Dan Worth| V3

IT skill sets will need to evolve as the hybrid model of cloud computing becomes the dominant architecture used in the future, according to Morgan Stanley’s global head of data centres. Speaking at the DataCentres Europe 2013 conference, Michael O’Toole said that the hybrid model offers the best mix between security, access and staff productivity.

As such, this will lead to an evolution in the skill sets that IT staff will require to do their job. In particular, IT will have to learn to deal effectiely with third party service providers that are used to host cloud-based applications and infrastructure outside of the IT department’s control.

“The face of IT departments is going to change. They will need to become a lot more commercially focused and have people who understand service levels, procurements, outsourcing and relationship building, rather than just using technology in silos and as components for putting systems together,” he said. “This will lead to roles like cloud architects and those working on cloud brokering services.”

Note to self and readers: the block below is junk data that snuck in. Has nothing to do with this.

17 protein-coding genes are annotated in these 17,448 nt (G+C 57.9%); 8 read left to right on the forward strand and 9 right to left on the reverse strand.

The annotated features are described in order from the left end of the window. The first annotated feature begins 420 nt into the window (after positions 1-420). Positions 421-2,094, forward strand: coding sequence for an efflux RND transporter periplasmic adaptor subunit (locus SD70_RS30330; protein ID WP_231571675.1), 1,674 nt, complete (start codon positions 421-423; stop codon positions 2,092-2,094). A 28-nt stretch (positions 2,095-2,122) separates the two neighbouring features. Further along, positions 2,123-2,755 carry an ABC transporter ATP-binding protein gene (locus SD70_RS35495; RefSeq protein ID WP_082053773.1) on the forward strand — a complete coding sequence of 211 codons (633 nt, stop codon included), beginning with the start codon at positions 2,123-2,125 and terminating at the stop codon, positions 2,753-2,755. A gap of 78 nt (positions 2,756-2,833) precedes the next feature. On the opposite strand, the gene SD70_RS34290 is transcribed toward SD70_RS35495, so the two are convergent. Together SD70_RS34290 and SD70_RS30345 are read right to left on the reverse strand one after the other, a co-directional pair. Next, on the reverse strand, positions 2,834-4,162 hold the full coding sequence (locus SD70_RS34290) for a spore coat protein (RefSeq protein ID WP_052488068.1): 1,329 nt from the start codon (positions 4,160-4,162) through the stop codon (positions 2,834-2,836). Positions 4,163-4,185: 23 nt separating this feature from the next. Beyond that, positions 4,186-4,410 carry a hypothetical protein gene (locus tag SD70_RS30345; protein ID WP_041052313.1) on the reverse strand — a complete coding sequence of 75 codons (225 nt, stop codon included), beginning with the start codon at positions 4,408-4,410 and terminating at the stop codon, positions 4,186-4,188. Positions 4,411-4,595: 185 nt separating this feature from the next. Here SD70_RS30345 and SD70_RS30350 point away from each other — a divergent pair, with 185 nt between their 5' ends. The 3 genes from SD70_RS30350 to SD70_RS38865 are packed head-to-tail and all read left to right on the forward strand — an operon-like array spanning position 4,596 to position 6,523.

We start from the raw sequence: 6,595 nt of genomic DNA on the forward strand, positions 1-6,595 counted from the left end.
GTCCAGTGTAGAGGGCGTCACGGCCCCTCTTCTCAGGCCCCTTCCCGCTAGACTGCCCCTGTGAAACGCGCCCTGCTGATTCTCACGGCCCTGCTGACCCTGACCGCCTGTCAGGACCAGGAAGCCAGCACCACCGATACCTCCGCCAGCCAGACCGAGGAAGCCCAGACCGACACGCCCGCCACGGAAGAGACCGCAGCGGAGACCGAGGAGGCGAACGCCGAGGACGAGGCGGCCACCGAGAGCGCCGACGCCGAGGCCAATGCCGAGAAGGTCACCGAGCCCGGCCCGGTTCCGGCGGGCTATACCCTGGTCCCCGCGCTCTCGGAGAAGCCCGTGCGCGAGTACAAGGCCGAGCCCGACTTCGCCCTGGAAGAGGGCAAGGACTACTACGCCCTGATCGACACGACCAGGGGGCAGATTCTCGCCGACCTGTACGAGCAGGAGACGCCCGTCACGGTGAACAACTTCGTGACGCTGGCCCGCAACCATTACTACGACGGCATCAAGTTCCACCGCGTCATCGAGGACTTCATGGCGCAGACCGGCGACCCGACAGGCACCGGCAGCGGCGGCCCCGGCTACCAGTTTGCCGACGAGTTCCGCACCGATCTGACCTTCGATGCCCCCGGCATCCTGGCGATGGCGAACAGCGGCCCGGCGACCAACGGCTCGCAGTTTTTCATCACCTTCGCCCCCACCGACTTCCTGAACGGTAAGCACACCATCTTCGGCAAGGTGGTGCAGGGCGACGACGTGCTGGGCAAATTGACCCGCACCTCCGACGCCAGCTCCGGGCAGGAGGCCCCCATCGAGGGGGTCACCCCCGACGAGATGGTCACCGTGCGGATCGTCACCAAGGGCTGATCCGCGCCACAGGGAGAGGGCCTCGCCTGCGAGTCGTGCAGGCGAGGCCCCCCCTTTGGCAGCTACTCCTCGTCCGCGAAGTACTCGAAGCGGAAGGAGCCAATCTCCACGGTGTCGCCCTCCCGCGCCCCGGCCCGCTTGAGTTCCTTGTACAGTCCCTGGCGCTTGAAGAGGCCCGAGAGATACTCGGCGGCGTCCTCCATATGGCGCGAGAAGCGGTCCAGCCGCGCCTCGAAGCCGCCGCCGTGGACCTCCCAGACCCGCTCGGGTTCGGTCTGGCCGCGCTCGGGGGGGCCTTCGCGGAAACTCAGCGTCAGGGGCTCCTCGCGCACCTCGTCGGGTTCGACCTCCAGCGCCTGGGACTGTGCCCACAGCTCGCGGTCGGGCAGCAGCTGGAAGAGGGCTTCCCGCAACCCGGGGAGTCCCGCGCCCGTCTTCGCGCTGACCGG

O’Toole said it may be around three to five years before there is heavy demand for such skills, but he was upbeat that future generations would be equipped to deal with these issues.

“People will want to have the skills that are in demand. Graduates will understand that they will have to have a degree, say in computer sciences, but also financial and commercial skills, so they move to the top of the ranks in the IT world.”

He added that Morgan Stanley was currently developing its own internal strategies for this evolution, explaining that it has already moved some non-critical services to the cloud, such as business problem solving, into a system that now handles “millions of tickets a year”.

The firm also explained how it has a zone-based approach to its data centre needs based on speed, in an interesting insight into the demand of the financial sector.

  • Zone 0 covers data that needs to be accessed almost instantaneously, around 50-100 microseconds.
  • Zone 1 is for data centres that need to be close to the firm’s clients, so are often found in metropolitan zones, with latencies again around 50-100 microseconds.
  • Zone 2 is for staff applications where speeds of around 50 milliseconds are acceptable, although over 150 milliseconds is considered too slow.
  • Zone 3 data centres are those that are for non-time sensitive application requirements, such as overnight batch processing.

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